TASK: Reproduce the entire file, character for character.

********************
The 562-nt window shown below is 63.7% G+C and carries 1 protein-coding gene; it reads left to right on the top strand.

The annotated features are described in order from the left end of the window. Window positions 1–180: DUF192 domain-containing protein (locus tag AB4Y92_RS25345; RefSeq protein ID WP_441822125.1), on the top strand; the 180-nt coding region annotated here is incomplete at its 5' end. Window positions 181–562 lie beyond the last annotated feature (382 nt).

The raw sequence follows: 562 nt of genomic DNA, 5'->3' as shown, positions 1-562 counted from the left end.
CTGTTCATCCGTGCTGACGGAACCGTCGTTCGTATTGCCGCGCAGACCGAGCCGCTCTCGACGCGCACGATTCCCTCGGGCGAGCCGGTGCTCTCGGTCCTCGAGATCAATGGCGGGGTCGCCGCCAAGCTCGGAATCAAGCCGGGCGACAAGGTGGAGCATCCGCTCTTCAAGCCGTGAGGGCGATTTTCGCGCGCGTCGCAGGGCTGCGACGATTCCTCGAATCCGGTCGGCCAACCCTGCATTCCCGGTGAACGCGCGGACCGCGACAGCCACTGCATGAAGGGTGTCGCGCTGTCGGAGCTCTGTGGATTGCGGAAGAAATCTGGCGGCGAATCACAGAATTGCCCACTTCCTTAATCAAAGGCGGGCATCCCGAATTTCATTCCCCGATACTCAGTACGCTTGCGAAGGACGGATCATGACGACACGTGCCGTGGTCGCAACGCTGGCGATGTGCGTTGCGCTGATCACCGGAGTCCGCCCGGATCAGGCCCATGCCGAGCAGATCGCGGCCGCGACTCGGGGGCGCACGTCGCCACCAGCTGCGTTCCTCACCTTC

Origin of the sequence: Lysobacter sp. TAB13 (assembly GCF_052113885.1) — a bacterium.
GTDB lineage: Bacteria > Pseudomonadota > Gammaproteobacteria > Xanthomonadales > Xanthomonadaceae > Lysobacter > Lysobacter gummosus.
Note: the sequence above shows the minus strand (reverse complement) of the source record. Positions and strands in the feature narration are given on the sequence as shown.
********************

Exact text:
The 562-nt window shown below is 63.7% G+C and carries 1 protein-coding gene; it reads left to right on the top strand.

The annotated features are described in order from the left end of the window. Window positions 1–180: DUF192 domain-containing protein (locus tag AB4Y92_RS25345; RefSeq protein ID WP_441822125.1), on the top strand; the 180-nt coding region annotated here is incomplete at its 5' end. Window positions 181–562 lie beyond the last annotated feature (382 nt).

The raw sequence follows: 562 nt of genomic DNA, 5'->3' as shown, positions 1-562 counted from the left end.
CTGTTCATCCGTGCTGACGGAACCGTCGTTCGTATTGCCGCGCAGACCGAGCCGCTCTCGACGCGCACGATTCCCTCGGGCGAGCCGGTGCTCTCGGTCCTCGAGATCAATGGCGGGGTCGCCGCCAAGCTCGGAATCAAGCCGGGCGACAAGGTGGAGCATCCGCTCTTCAAGCCGTGAGGGCGATTTTCGCGCGCGTCGCAGGGCTGCGACGATTCCTCGAATCCGGTCGGCCAACCCTGCATTCCCGGTGAACGCGCGGACCGCGACAGCCACTGCATGAAGGGTGTCGCGCTGTCGGAGCTCTGTGGATTGCGGAAGAAATCTGGCGGCGAATCACAGAATTGCCCACTTCCTTAATCAAAGGCGGGCATCCCGAATTTCATTCCCCGATACTCAGTACGCTTGCGAAGGACGGATCATGACGACACGTGCCGTGGTCGCAACGCTGGCGATGTGCGTTGCGCTGATCACCGGAGTCCGCCCGGATCAGGCCCATGCCGAGCAGATCGCGGCCGCGACTCGGGGGCGCACGTCGCCACCAGCTGCGTTCCTCACCTTC

Origin of the sequence: Lysobacter sp. TAB13 (assembly GCF_052113885.1) — a bacterium.
GTDB lineage: Bacteria > Pseudomonadota > Gammaproteobacteria > Xanthomonadales > Xanthomonadaceae > Lysobacter > Lysobacter gummosus.
Note: the sequence above shows the minus strand (reverse complement) of the source record. Positions and strands in the feature narration are given on the sequence as shown.